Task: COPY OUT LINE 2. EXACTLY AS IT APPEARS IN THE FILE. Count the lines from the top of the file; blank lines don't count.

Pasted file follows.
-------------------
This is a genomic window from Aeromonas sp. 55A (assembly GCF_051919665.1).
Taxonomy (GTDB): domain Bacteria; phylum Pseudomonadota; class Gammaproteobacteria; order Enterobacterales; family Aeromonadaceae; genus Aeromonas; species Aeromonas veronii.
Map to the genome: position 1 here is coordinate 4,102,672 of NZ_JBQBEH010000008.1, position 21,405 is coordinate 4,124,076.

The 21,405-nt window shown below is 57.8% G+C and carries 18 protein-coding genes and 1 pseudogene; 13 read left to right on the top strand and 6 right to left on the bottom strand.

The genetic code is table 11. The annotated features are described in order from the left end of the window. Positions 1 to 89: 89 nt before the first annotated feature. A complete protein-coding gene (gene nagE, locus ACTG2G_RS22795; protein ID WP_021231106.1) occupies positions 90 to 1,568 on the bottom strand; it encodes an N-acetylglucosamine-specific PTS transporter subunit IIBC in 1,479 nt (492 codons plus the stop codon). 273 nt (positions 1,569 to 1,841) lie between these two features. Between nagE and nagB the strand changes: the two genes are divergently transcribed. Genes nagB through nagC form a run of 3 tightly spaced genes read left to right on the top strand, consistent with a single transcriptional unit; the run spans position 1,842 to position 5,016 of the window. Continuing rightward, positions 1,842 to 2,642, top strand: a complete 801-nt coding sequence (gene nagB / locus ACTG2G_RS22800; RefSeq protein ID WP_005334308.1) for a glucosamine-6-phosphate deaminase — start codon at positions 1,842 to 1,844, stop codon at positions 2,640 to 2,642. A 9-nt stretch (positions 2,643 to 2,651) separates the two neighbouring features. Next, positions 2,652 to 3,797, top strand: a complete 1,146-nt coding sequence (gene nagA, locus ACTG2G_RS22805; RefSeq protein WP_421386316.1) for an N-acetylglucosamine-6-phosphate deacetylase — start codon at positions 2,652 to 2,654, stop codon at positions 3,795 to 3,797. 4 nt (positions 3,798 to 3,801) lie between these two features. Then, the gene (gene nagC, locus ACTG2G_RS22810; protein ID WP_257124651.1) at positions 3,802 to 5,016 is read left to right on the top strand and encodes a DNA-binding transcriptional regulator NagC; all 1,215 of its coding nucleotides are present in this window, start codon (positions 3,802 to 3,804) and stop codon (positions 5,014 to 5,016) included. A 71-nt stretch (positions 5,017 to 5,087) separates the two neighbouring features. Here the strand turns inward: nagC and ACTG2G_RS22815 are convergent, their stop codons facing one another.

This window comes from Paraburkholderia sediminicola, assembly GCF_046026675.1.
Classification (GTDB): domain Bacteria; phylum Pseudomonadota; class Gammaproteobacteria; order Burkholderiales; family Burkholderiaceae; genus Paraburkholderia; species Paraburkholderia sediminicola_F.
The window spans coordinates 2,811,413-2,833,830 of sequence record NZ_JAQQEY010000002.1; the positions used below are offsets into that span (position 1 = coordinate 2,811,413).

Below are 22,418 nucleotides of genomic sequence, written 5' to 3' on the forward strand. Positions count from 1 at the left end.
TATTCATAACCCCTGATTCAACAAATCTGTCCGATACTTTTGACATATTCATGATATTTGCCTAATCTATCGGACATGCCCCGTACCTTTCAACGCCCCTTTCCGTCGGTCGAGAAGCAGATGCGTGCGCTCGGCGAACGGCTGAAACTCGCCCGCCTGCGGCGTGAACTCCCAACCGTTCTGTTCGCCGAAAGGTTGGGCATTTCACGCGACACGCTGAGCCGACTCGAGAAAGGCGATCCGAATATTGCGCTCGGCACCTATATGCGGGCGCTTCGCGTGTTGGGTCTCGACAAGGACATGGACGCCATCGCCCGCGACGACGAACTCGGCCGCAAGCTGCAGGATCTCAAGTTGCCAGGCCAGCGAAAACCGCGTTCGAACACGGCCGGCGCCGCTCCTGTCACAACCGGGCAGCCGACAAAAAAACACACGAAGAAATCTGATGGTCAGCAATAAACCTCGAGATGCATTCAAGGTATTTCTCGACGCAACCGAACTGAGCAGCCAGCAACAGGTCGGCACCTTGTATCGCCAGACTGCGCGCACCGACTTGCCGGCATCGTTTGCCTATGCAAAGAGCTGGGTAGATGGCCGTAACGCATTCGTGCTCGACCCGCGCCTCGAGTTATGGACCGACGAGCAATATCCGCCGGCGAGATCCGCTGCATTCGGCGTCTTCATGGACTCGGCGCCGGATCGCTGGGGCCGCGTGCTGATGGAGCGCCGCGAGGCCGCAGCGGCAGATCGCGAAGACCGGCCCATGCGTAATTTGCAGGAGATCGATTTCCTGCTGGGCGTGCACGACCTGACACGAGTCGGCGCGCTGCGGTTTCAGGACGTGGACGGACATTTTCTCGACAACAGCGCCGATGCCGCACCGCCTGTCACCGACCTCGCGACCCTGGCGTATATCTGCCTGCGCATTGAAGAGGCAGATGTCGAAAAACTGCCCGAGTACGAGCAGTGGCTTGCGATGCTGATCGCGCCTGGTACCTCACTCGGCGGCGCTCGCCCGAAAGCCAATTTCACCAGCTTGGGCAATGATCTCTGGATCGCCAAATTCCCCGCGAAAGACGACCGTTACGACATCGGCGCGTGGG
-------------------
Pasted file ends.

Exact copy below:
Taxonomy (GTDB): domain Bacteria; phylum Pseudomonadota; class Gammaproteobacteria; order Enterobacterales; family Aeromonadaceae; genus Aeromonas; species Aeromonas veronii.